(Bloomberg View) -- Financialization.
If you just knock around in the world for a bit, you will read stuff about finance that comes at it from let us say a popular point of view. Without trying to define it too strictly, this point of view is suspicious of financial engineering and derivatives and stock buybacks. It worries that executive pay is too high and too complicated. It worries that companies borrow too much. It wants things to be simple and normal and calm, and is repulsed by complexity and risk.
It is fun sometimes to read papers by financial economists because they are ... different. Here is an NBER working paper from Jongsub Lee and Junho Oh of the University of Florida and David Yermack of New York University on "Credit Default Swaps, Agency Problems, and Management Incentives" (free version here):
We show in a theoretical model that credit default swaps induce managerial agency problems through two channels: reducing the opportunity for managers to transfer value to equityholders from creditors via strategic default, and reducing the intensity of monitoring by creditors, which leads to greater CEO diversion of assets as perquisites. We further show that boards can use compensation awards that increase managerial performance incentives (delta) and risk-taking incentives (vega) in order to mitigate these two agency problems, with increases in managerial vega being particularly useful to alleviate the strategic default-related agency problem.
The problem that they have identified here is too little default. "Managers may engage in less strategic debt default than optimal, since creditors will bargain harder due to the presence of the CDS insurance contract": You are less likely to successfully restructure your debt if the creditors can get paid off on their CDS after liquidation. (This is not always true.) The solution to the problem is to get managers to take more risk: They can't bargain their way out of a risky situation by restructuring the debt, so the only fix is to double down on risk to try for a recovery. Or at least, the solution is to give CEOs more volatile compensation -- more "vega," that is, exposure to volatility -- in order to get them to take more risks when things are going poorly:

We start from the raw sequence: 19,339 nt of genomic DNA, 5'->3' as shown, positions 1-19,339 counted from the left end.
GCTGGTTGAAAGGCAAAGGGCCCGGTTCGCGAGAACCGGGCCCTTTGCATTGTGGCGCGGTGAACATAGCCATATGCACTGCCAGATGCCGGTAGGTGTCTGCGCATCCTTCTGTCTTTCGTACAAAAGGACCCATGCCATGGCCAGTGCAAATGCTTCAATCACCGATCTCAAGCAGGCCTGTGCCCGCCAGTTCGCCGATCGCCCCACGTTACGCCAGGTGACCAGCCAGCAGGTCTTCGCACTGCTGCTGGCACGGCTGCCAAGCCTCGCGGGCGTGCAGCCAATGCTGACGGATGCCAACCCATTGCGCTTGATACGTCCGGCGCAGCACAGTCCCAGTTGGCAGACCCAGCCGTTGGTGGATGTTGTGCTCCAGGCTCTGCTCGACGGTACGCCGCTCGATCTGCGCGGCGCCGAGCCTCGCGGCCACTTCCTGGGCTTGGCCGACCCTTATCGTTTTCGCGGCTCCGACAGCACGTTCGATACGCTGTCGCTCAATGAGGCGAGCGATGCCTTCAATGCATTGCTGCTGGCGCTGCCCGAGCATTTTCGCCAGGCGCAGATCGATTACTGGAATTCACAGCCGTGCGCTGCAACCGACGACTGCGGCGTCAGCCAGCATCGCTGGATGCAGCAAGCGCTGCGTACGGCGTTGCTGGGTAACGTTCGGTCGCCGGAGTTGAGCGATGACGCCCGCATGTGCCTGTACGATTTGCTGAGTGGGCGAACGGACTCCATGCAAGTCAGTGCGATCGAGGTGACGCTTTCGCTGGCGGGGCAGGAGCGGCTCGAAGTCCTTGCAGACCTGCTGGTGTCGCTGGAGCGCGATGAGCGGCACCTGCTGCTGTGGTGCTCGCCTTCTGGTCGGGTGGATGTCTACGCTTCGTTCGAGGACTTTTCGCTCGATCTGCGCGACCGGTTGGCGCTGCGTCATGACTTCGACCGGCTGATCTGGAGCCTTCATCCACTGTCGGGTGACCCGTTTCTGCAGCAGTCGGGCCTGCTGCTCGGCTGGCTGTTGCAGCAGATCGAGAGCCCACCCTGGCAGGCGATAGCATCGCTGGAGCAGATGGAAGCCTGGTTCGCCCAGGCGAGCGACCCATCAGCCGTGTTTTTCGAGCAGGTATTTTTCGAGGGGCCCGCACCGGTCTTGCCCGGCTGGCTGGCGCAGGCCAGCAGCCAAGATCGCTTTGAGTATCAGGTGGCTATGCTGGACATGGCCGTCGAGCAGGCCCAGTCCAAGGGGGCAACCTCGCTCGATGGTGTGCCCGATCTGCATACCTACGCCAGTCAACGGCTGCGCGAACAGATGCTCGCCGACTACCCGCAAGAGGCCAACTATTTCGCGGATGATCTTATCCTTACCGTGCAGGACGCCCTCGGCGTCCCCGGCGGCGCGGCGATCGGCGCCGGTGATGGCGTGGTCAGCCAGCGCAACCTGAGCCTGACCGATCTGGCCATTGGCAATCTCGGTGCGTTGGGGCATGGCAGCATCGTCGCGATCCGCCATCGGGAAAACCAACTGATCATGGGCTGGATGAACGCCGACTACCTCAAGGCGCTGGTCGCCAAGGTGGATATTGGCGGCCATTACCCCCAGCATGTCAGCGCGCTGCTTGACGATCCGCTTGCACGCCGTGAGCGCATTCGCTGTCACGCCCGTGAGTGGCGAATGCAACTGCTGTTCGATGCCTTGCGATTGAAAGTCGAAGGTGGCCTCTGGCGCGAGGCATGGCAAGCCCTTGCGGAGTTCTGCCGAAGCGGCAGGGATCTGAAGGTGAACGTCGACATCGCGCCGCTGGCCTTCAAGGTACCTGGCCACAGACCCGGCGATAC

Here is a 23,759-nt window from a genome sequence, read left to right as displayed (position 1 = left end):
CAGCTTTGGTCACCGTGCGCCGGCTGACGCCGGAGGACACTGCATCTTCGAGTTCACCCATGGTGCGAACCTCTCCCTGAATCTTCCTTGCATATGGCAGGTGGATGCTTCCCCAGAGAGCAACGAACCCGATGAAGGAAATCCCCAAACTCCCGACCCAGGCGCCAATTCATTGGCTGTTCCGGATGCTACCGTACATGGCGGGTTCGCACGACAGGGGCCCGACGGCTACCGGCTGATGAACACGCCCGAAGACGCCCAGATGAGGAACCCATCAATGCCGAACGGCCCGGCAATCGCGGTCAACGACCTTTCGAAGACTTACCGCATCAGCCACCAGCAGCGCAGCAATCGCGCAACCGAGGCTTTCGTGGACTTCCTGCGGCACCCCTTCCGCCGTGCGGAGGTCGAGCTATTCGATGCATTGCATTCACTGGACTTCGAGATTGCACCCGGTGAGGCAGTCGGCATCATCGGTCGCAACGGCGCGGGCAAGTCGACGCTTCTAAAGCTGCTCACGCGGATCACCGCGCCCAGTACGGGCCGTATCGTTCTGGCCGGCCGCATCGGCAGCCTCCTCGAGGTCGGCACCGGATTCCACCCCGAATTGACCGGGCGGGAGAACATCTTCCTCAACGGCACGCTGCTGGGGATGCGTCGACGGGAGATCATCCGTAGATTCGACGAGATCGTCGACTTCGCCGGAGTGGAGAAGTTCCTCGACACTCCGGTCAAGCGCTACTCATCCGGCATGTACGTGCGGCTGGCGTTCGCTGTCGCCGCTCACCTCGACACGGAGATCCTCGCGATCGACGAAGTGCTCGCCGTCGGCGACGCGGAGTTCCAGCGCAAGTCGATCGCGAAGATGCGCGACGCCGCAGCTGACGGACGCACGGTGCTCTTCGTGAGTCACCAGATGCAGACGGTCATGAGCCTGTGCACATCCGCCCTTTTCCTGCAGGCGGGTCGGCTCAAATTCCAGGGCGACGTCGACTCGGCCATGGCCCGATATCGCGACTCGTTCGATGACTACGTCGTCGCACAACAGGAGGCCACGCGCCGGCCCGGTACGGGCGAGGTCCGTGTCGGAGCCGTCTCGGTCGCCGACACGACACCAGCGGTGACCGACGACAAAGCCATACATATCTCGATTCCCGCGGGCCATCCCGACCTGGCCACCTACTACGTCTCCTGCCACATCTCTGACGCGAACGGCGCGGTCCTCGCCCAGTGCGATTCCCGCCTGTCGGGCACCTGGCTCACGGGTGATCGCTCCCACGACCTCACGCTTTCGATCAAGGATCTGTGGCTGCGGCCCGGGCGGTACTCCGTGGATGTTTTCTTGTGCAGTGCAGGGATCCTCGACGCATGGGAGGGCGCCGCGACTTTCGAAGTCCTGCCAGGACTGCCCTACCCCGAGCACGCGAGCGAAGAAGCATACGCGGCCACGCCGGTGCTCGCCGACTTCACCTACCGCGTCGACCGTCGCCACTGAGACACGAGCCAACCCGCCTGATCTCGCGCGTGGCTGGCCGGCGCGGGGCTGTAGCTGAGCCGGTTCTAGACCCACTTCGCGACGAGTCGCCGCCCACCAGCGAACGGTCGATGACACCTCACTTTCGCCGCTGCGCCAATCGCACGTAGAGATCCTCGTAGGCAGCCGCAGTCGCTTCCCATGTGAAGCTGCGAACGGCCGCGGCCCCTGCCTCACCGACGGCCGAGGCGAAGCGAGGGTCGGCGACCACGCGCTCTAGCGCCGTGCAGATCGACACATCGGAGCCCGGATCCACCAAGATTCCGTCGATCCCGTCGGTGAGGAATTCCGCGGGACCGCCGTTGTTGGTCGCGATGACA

This logic implies that a firm’s shareholders who see their strategic default opportunity diminish after introduction of CDS in the market are more likely to increase their CEO’s managerial vega. This would motivate their CEOs to work harder when facing significant incentive dilutions due to increasing default probability
Another problem is that creditors with CDS won't monitor managers as closely, so the managers may get lazy or give themselves too many perks. The solution to that is to give the managers more stock, so that they want to work harder to make themselves richer.
I think the three things to say here are:
- This line of thinking -- worrying that managers are taking too little risk, and trying to make managers manage better by giving them more stock -- is quite standard in financial academia.
- It seems to accurately describe the world, in that companies really do seem to give managers more stock and options once CDS is introduced. (Lee, Oh and Yermack look at the data for companies before and after CDS is introduced, and find "that managerial vega increases by 133% from its sample average following the inception of CDS trades." They also find that CDS leads to managers getting more share-based compensation.)
- It seems nuts, if you take the popular point of view.